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Moving an America that is Both Big & Gray

Americans (and most everyone else in the world) are getting bigger. Yes, obesity is BIG news. Many of us have grown so large that the New York Times reports that public transportation operators are assessing just how big our rear ends are and what size seats to order for new rail cars and transit vehicles. New Jersey Transit, New York City Transit, suburban serving Metro-North commuter rail, even Amtrak are now adjusting seat and dining area size to accommodate a rounder rider.

Obesity is a personal and public challenge – contributing to chronic conditions that diminish quality of life and contribute to national health care costs. It is a big issue on its own…clearly requiring some sort of response from those that manage transportation services and public spaces. But we are not just larger, we are also grayer.

Remember the baby boomers, they’re not babies anymore, now turning 66 nearly one every ~7 seconds. The fastest growing part of the American population is over age 50 – and within that cohort, adults over 85 years old and older are increasing the fastest.

What is the agenda status of how we rethink, resize, and reengineer public transportation and all public spaces to accommodate an aging society? The response has largely been to provide alternative transportation for the disabled assuming that these services also meet the needs of an older traveler. They do not.

Older is not necessarily disabled. Physical access or parallel services provided typically by paratransit (e.g., door to door van service) meet some of the needs of those who have great difficulty or for those where it is physically impossible to use transportation facilities. Slowed by declining vision, strength and endurance, or for some, cognitive processing many older adults find navigating and using public transportation not quite impossible, but difficult enough to cancel trips that may be desirable but not a necessity.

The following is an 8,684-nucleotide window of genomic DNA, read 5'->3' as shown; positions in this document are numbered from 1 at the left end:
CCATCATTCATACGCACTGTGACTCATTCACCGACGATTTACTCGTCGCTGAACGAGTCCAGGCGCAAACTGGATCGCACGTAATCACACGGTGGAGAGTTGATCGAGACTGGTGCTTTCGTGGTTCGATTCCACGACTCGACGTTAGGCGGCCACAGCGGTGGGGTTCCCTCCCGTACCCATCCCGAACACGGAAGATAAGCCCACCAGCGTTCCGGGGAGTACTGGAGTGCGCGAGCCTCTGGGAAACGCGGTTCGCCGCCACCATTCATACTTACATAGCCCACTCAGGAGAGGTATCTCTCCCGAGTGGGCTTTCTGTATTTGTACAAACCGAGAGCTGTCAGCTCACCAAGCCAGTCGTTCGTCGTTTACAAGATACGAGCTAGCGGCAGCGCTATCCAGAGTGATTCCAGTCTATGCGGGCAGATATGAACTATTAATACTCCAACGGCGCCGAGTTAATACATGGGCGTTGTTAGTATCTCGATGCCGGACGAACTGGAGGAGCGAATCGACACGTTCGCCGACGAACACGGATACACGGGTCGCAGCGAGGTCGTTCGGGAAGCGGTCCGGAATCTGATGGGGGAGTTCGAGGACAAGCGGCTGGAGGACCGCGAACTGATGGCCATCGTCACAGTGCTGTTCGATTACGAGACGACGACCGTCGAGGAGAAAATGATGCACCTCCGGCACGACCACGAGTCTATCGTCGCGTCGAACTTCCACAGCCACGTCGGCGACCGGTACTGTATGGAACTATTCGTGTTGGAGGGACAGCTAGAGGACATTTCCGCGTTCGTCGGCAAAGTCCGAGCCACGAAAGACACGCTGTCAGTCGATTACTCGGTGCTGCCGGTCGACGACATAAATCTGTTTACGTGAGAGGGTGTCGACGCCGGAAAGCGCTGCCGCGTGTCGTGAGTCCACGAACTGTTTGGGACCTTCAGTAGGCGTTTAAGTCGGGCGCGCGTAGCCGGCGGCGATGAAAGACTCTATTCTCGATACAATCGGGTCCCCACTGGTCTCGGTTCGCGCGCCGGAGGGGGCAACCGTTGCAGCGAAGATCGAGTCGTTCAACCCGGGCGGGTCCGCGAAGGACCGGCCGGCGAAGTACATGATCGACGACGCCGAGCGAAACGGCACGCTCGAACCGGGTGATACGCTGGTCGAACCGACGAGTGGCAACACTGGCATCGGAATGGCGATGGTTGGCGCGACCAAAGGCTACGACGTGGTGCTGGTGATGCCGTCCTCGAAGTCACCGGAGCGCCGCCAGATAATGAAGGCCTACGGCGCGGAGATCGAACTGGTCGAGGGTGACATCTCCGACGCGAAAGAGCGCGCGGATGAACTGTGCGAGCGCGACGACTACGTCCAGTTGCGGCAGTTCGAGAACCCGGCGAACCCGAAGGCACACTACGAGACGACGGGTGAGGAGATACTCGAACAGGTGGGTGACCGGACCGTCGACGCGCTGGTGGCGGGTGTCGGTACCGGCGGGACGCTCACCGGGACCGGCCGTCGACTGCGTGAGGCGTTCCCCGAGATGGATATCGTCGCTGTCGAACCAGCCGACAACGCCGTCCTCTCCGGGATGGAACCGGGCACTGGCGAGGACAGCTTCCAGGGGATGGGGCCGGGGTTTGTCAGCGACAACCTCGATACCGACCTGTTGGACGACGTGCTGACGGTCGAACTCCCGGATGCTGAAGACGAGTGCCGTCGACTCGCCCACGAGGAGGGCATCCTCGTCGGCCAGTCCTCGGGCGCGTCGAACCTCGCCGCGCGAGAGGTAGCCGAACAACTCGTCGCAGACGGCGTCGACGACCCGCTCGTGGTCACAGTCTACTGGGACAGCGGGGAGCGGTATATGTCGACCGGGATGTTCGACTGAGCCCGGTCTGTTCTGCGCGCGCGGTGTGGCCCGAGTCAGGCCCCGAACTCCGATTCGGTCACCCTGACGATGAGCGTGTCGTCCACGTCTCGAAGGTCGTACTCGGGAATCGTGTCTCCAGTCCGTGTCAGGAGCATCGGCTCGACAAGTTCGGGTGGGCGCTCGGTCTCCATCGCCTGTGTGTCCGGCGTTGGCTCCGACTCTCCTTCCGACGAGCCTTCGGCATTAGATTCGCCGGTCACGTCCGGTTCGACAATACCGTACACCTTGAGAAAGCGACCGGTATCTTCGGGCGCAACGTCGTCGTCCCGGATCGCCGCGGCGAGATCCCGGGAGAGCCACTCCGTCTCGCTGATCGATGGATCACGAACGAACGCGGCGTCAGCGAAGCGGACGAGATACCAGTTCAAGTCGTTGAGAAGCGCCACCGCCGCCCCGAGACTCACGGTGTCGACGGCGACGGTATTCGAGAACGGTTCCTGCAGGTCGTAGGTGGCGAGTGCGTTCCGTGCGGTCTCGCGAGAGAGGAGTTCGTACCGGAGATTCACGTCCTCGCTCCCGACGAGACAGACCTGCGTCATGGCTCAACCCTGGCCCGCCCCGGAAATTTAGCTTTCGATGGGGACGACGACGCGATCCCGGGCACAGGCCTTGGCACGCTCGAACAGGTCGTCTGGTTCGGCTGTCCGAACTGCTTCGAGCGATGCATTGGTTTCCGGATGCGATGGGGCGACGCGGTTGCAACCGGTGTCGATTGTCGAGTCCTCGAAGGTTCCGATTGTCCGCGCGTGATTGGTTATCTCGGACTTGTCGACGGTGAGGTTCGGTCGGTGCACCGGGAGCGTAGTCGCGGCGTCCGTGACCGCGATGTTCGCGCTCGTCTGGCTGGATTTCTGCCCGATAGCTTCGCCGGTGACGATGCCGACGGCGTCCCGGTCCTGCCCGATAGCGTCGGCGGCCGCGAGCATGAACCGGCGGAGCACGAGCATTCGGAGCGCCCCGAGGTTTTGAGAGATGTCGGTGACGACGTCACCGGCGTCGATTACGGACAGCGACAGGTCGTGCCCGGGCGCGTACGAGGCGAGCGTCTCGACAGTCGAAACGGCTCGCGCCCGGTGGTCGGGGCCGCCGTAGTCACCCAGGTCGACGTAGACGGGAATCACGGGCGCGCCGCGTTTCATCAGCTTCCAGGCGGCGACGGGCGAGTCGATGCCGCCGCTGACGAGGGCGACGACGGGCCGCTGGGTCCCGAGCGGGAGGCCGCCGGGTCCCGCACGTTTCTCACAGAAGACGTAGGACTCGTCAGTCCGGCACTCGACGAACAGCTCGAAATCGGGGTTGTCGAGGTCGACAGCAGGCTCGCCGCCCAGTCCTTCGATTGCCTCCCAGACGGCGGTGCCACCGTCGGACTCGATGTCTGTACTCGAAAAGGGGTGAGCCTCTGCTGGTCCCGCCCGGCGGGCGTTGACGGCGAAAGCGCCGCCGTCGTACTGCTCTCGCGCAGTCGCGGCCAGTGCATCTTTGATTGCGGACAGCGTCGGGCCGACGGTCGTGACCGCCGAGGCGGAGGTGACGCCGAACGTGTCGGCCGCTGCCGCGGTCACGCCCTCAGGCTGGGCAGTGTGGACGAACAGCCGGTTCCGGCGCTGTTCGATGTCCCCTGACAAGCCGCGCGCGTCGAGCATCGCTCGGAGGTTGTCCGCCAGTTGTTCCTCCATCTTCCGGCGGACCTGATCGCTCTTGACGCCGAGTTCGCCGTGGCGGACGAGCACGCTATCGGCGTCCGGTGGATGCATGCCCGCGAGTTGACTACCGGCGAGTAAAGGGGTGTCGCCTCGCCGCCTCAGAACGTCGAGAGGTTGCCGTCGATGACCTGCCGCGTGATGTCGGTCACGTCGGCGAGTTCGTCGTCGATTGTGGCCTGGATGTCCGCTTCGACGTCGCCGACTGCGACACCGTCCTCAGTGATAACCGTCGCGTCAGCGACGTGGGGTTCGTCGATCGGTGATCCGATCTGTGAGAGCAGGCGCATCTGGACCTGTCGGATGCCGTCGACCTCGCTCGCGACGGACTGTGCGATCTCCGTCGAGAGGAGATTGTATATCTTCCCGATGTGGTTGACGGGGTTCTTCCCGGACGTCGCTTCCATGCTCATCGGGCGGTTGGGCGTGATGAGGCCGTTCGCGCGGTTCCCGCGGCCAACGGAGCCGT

The physical barriers to public transportation for older adults are not as obvious as seat size – consider the following:

  • walkways that provide access to neighborhoods but not the benches or shelter necessary to ease the access to public transportation for those walking from home, doctors’ offices or simply the coffee shop after visiting a friend;
  • public spaces that do not provide adequate lighting or security to reassure the older solo and sometimes frailer traveler;
  • facilities that have signage that is either hard to see or difficult to comprehend;
  • station designs and platform operations where the flow of people, activity and vehicles present so much cognitive clutter that it is both difficult and stressful to navigate;
  • electronic fare collection systems that are neither easy to understand or to use; and,
  • staff that is either in short supply or untrained to understand the needs of older riders
  • Improving these physical barriers do not just benefit the old, they make public transportation and all public facilities easier, more comfortable, and accessible to everyone of every age. These observations may be focused on public transportation, but airports, town and city retail districts, shopping malls, and countless other public spaces have significant work to do as well.

    While many of us may have become larger, all of us (with any luck) will someday be older. Rethinking America’s transportation infrastructure for an aging society deserves both high agenda status and investment. 


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